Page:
Intent. Implementation. Impact

One of the great things about being a school governor* (and there are a lot of great things) is that I get to learn about things that wouldn’t otherwise come onto my radar. One of these is the new Ofsted education inspection framework. This is important not just because it determines how the inspectors will assess ‘my’ school. But also because it has introduced me to the concept of intent, implementation and impact.

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Understanding value

Higher education in the UK is looking for better ways to demonstrate the value that it creates for its students and for society as a whole. Advance HE (formerly the Leadership Foundation for Higher Education) has been working with a pilot group of universities to explore how integrated thinking and reporting can help. And I’ve had the honour of drawing out some of the insights that the project has yielded so far. Continue reading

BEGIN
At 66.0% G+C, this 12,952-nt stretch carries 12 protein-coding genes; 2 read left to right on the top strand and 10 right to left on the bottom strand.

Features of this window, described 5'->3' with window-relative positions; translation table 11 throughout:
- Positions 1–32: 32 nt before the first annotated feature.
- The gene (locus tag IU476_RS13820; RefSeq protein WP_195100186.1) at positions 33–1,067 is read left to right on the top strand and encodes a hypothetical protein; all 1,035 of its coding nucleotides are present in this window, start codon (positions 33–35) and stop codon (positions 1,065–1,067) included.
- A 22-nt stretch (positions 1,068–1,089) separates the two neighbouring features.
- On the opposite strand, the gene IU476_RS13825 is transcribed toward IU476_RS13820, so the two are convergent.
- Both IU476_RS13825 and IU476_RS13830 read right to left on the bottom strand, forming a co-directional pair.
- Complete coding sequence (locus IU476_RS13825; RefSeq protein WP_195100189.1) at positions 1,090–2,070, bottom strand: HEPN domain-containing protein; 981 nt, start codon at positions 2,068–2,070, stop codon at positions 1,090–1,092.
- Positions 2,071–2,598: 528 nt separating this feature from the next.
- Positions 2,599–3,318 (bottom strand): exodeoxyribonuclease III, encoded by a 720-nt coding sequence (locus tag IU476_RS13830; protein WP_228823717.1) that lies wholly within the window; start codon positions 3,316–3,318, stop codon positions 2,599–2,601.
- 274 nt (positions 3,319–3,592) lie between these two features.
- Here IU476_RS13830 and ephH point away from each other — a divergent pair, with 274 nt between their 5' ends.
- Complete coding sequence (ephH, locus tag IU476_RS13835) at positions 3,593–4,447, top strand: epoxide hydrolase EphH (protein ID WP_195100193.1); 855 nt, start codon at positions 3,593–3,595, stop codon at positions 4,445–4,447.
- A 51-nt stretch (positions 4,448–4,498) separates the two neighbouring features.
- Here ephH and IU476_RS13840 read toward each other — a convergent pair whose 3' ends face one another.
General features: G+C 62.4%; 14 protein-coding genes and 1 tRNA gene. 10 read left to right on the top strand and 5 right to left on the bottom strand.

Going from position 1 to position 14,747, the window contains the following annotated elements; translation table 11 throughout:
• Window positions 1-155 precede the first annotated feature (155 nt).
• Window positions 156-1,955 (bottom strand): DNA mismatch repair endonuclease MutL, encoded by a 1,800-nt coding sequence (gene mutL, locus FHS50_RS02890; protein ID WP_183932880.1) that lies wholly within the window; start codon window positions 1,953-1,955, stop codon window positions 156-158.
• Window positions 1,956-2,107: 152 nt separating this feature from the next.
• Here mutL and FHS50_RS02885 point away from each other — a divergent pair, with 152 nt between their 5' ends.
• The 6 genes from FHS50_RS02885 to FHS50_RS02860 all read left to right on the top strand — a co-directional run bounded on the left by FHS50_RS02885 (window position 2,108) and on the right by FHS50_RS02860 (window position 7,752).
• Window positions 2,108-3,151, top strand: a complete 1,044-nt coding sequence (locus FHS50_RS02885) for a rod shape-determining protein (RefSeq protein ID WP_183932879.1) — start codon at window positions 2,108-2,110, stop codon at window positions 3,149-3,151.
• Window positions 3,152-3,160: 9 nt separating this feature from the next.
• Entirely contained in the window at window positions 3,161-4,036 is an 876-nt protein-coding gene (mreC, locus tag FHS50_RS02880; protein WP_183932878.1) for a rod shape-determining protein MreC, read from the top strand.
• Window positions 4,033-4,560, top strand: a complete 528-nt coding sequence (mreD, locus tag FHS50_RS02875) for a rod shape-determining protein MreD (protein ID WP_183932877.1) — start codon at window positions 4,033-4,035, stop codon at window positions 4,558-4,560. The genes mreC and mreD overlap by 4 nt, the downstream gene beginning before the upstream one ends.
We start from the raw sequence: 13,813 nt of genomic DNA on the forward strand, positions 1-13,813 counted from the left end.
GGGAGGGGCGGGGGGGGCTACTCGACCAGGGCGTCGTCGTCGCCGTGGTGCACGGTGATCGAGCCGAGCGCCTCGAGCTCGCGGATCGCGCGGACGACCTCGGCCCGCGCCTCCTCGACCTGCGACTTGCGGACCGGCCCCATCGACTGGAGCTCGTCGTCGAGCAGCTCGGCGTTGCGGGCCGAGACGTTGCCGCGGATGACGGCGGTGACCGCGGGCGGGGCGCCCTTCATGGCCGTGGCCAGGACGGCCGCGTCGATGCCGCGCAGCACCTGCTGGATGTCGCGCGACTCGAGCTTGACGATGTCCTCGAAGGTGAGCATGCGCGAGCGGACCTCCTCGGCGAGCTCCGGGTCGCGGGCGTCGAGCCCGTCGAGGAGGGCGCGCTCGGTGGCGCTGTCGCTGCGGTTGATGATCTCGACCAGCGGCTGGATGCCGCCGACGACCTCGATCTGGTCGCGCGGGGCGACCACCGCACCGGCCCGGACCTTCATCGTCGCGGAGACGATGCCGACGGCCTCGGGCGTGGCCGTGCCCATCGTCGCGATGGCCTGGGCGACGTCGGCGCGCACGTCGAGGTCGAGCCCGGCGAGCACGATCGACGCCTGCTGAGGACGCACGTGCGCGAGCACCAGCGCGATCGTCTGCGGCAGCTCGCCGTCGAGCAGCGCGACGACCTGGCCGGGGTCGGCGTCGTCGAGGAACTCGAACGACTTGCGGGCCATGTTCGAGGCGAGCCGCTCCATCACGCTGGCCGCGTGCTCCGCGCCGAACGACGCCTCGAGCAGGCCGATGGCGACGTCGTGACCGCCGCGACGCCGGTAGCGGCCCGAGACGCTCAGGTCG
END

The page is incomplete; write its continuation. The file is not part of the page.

Keeping it in the family

The rationale for outsourcing services has long been an article of faith across the public sector. Lower costs, greater expertise, increased economies of scale. Or so says the theory, at least. And it is a rare local authority – or NHS trust, university or other publicly-funded body – that hasn’t contracted out at least some of its activities.

But what once seemed such a rock-solid argument appears now to be built on less-than-stable foundations. Continue reading

Universities encouraged to make financial information more visible to students

The Higher Education Funding Council for England (HEFCE) is asking universities and colleges in England to present information about their income and expenditure in a way that is transparent and accessible to students and to the general public. This draws on research undertaken for HEFCE by Sockmonkey Consulting and the National Union of Students (NUS). Continue reading